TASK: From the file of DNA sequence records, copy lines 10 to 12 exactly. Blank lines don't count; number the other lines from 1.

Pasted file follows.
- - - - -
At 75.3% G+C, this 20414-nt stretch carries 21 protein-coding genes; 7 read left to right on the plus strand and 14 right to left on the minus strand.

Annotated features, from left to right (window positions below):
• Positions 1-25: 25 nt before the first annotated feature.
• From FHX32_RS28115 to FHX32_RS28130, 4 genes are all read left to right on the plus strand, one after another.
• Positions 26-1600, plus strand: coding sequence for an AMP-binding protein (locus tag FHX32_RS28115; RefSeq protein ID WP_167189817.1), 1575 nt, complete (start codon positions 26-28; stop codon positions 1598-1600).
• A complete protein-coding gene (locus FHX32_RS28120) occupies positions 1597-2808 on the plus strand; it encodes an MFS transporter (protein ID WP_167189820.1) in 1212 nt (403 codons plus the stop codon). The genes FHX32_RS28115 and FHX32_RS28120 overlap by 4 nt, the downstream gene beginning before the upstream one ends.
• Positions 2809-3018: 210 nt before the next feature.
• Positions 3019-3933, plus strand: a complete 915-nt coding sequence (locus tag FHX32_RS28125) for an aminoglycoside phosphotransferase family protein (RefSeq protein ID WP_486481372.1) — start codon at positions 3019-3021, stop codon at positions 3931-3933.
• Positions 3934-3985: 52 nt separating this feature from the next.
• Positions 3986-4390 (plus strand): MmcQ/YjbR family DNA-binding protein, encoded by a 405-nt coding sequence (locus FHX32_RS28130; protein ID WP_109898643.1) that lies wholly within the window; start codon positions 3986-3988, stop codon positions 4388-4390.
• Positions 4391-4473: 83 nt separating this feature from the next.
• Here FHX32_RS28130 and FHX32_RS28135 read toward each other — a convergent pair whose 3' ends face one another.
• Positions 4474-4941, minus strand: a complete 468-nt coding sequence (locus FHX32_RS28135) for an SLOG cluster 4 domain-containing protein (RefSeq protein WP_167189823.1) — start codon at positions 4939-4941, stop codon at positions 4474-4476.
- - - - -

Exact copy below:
• Positions 3986-4390 (plus strand): MmcQ/YjbR family DNA-binding protein, encoded by a 405-nt coding sequence (locus FHX32_RS28130; protein ID WP_109898643.1) that lies wholly within the window; start codon positions 3986-3988, stop codon positions 4388-4390.
• Positions 4391-4473: 83 nt separating this feature from the next.
• Here FHX32_RS28130 and FHX32_RS28135 read toward each other — a convergent pair whose 3' ends face one another.